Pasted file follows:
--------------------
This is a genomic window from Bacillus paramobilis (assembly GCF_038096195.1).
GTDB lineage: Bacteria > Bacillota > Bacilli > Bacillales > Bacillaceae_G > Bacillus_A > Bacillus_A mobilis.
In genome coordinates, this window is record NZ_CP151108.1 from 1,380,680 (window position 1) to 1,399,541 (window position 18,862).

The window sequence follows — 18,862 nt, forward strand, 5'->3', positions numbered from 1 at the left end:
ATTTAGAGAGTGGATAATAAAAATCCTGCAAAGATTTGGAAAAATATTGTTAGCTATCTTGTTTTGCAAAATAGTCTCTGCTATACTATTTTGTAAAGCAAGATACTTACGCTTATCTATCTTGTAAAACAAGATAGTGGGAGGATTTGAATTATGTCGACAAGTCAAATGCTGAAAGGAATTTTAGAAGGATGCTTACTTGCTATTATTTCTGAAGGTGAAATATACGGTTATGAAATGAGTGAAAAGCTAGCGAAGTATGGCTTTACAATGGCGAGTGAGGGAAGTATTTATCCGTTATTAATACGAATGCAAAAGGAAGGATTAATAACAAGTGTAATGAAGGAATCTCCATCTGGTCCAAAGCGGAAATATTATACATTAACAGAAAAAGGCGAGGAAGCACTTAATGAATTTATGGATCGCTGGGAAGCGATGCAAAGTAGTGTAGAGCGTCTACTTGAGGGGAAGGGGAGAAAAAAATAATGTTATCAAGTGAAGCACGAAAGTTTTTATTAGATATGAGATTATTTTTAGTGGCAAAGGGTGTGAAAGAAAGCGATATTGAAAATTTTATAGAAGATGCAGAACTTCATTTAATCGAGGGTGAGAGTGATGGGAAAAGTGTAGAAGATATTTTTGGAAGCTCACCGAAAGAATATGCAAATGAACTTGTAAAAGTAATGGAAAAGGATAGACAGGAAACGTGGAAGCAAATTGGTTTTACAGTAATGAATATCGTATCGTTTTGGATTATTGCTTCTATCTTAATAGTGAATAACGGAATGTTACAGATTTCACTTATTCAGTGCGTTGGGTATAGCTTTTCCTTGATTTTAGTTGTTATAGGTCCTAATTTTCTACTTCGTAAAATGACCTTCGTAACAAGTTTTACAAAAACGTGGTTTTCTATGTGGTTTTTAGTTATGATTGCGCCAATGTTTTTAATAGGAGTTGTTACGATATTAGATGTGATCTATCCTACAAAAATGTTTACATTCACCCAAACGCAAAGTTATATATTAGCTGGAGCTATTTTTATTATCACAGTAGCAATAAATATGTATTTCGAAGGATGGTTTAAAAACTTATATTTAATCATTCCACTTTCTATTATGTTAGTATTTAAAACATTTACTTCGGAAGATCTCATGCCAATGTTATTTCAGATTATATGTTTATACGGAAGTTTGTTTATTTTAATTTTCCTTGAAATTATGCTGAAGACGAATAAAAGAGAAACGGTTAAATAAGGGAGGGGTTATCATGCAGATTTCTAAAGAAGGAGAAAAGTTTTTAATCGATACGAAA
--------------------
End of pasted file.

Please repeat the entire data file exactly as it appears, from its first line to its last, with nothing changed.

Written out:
This is a genomic window from Bacillus paramobilis (assembly GCF_038096195.1).
GTDB lineage: Bacteria > Bacillota > Bacilli > Bacillales > Bacillaceae_G > Bacillus_A > Bacillus_A mobilis.
In genome coordinates, this window is record NZ_CP151108.1 from 1,380,680 (window position 1) to 1,399,541 (window position 18,862).

The window sequence follows — 18,862 nt, forward strand, 5'->3', positions numbered from 1 at the left end:
ATTTAGAGAGTGGATAATAAAAATCCTGCAAAGATTTGGAAAAATATTGTTAGCTATCTTGTTTTGCAAAATAGTCTCTGCTATACTATTTTGTAAAGCAAGATACTTACGCTTATCTATCTTGTAAAACAAGATAGTGGGAGGATTTGAATTATGTCGACAAGTCAAATGCTGAAAGGAATTTTAGAAGGATGCTTACTTGCTATTATTTCTGAAGGTGAAATATACGGTTATGAAATGAGTGAAAAGCTAGCGAAGTATGGCTTTACAATGGCGAGTGAGGGAAGTATTTATCCGTTATTAATACGAATGCAAAAGGAAGGATTAATAACAAGTGTAATGAAGGAATCTCCATCTGGTCCAAAGCGGAAATATTATACATTAACAGAAAAAGGCGAGGAAGCACTTAATGAATTTATGGATCGCTGGGAAGCGATGCAAAGTAGTGTAGAGCGTCTACTTGAGGGGAAGGGGAGAAAAAAATAATGTTATCAAGTGAAGCACGAAAGTTTTTATTAGATATGAGATTATTTTTAGTGGCAAAGGGTGTGAAAGAAAGCGATATTGAAAATTTTATAGAAGATGCAGAACTTCATTTAATCGAGGGTGAGAGTGATGGGAAAAGTGTAGAAGATATTTTTGGAAGCTCACCGAAAGAATATGCAAATGAACTTGTAAAAGTAATGGAAAAGGATAGACAGGAAACGTGGAAGCAAATTGGTTTTACAGTAATGAATATCGTATCGTTTTGGATTATTGCTTCTATCTTAATAGTGAATAACGGAATGTTACAGATTTCACTTATTCAGTGCGTTGGGTATAGCTTTTCCTTGATTTTAGTTGTTATAGGTCCTAATTTTCTACTTCGTAAAATGACCTTCGTAACAAGTTTTACAAAAACGTGGTTTTCTATGTGGTTTTTAGTTATGATTGCGCCAATGTTTTTAATAGGAGTTGTTACGATATTAGATGTGATCTATCCTACAAAAATGTTTACATTCACCCAAACGCAAAGTTATATATTAGCTGGAGCTATTTTTATTATCACAGTAGCAATAAATATGTATTTCGAAGGATGGTTTAAAAACTTATATTTAATCATTCCACTTTCTATTATGTTAGTATTTAAAACATTTACTTCGGAAGATCTCATGCCAATGTTATTTCAGATTATATGTTTATACGGAAGTTTGTTTATTTTAATTTTCCTTGAAATTATGCTGAAGACGAATAAAAGAGAAACGGTTAAATAAGGGAGGGGTTATCATGCAGATTTCTAAAGAAGGAGAAAAGTTTTTAATCGATACGAAA